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[kuhl-puh-buh l] /ˈkʌl pə bəl/
deserving blame or censure; blameworthy.
Origin of culpable
1275-1325; Middle English < Latin culpābilis, equivalent to culpā(re) to hold liable (derivative of culpa blame) + -bilis -ble; replacing Middle English coupable < Middle French < Latin as above
Related forms
culpability, culpableness, noun
culpably, adverb
nonculpable, adjective
nonculpableness, noun
nonculpably, adverb
unculpable, adjective
reprehensible. Unabridged
Based on the Random House Dictionary, © Random House, Inc. 2015.
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Examples from the Web for culpably
Historical Examples
  • Up to this time I have been culpably weak, and it is no use now to act in an opposite direction.

    The Champdoce Mystery Emile Gaboriau
  • And they that think it culpably defective in phrase, aptness, or elegancy of style.

    A Christian Directory Baxter Richard
  • I have been culpably foolish; but I will not damage his future.'

    Old Kensington Miss Thackeray
  • I know of no others; but there may be many that I am culpably ignorant of.

    Literature and Life William Dean Howells
  • But I think that, in this business, the police have been culpably supine.

    Henry Dunbar M. E. Braddon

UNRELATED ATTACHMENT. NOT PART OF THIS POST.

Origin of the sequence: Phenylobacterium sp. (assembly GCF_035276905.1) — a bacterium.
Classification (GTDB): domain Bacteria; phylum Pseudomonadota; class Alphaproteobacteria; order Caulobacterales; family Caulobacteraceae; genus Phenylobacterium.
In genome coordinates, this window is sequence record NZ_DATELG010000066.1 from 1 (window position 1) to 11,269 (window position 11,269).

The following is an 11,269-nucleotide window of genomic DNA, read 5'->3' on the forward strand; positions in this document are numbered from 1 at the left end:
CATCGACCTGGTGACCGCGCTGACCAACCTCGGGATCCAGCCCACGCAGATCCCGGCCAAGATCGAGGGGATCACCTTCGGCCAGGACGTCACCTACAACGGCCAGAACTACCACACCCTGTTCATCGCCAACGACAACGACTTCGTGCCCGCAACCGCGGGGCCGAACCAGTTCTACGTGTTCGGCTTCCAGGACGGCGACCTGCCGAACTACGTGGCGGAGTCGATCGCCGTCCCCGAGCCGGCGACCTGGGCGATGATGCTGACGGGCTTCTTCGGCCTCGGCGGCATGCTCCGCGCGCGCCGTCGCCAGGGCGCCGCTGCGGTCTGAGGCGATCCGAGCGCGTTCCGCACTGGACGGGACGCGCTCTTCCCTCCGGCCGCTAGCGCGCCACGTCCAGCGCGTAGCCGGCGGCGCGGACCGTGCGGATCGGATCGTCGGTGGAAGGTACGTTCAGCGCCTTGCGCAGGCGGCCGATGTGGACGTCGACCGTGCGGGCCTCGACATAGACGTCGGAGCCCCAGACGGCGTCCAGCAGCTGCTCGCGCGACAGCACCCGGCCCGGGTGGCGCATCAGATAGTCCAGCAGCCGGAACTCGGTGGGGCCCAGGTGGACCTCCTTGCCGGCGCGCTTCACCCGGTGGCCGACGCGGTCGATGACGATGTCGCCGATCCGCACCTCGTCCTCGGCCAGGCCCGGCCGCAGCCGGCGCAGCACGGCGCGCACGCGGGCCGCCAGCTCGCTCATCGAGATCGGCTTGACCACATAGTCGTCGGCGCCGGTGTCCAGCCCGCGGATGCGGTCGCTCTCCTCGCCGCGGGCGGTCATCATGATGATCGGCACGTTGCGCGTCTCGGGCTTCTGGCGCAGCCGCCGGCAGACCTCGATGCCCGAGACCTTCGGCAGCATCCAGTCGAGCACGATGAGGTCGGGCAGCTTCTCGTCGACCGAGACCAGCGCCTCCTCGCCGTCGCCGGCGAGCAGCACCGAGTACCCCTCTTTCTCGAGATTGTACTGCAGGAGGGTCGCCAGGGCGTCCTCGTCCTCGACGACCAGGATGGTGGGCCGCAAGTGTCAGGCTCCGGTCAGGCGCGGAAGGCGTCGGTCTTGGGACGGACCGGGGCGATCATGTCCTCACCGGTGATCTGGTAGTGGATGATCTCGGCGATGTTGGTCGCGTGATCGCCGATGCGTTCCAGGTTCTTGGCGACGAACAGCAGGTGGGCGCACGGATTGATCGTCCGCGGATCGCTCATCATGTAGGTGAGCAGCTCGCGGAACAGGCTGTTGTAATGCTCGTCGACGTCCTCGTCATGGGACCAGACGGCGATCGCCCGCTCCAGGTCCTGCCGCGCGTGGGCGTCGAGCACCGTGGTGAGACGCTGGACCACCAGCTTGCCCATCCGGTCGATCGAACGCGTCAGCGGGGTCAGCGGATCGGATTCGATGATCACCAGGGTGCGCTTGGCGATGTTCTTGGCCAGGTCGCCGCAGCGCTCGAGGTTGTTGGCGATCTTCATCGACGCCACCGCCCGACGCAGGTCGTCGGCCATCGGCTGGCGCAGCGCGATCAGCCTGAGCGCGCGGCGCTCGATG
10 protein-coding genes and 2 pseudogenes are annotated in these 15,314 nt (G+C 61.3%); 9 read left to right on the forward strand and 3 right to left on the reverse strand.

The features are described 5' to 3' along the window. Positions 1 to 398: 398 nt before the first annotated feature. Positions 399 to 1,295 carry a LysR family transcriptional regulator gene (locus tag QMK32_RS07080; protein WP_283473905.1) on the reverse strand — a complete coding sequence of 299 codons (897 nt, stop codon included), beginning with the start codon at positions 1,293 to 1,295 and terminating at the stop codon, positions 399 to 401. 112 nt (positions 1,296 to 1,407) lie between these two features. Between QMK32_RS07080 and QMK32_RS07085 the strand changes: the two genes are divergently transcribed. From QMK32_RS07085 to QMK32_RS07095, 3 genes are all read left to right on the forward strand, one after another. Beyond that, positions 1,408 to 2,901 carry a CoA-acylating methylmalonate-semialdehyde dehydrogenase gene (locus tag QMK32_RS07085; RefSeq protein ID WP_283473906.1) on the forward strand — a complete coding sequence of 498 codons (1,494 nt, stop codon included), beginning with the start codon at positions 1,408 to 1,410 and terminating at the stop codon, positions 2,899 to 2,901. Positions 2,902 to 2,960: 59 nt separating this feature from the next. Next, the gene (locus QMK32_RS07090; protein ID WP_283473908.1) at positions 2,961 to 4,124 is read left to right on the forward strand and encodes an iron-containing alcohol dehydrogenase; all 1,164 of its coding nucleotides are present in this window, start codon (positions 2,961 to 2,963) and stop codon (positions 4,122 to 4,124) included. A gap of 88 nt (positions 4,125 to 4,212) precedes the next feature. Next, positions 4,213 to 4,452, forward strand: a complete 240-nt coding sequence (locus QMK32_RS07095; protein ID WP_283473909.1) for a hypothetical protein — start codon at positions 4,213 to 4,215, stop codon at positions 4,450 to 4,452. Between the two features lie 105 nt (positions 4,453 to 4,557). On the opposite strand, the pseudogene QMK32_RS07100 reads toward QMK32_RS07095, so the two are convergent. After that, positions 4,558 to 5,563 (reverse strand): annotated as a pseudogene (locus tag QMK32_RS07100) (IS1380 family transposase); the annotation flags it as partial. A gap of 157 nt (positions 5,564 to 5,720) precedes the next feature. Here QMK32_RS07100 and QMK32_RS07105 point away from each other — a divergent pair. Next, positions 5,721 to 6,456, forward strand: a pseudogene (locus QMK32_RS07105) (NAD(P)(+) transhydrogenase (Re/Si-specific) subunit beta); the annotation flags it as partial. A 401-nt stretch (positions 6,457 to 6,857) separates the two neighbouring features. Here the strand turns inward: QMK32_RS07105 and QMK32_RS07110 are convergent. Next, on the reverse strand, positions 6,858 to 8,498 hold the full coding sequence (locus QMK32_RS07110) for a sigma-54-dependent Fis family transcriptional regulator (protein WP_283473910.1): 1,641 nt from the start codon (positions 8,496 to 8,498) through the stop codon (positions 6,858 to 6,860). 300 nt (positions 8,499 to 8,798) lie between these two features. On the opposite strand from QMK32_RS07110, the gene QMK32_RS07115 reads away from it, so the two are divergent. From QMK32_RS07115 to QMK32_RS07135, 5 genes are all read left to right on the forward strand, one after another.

• This behaviour of Sir Nicholas' was of course most culpably indiscreet.

    By What Authority? Robert Hugh Benson
  • Heaven, I hope, will some time grant me the power to compensate yon for all that I have culpably or innocently made you suffer.

    Jane Talbot Charles Brockden Brown
  • They are culpably blind who mistake the creature for the Creator.

  • That many whose education and position in life are culpably criminal on these points, is no excuse for your short-comings.

    Folly as It Flies Fanny Fern
  • It is a fact that Brandon was always impulsive and culpably careless about himself.

    Cord and Creese James de Mille
British Dictionary definitions for culpably


deserving censure; blameworthy
Derived Forms
culpability, culpableness, noun
culpably, adverb
Word Origin
C14: from Old French coupable, from Latin culpābilis, from culpāre to blame, from culpa fault
Collins English Dictionary - Complete & Unabridged 2012 Digital Edition
© William Collins Sons & Co. Ltd. 1979, 1986 © HarperCollins
Publishers 1998, 2000, 2003, 2005, 2006, 2007, 2009, 2012
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Word Origin and History for culpably



late 13c., coupable, from Old French coupable (12c., Modern French coupable), from Latin culpabilis "worthy of blame," from culpare "to blame," from culpa "crime, fault, blame, guilt, error." English (and for a time French) restored the first Latin -l- in later Middle Ages.

Online Etymology Dictionary, © 2010 Douglas Harper
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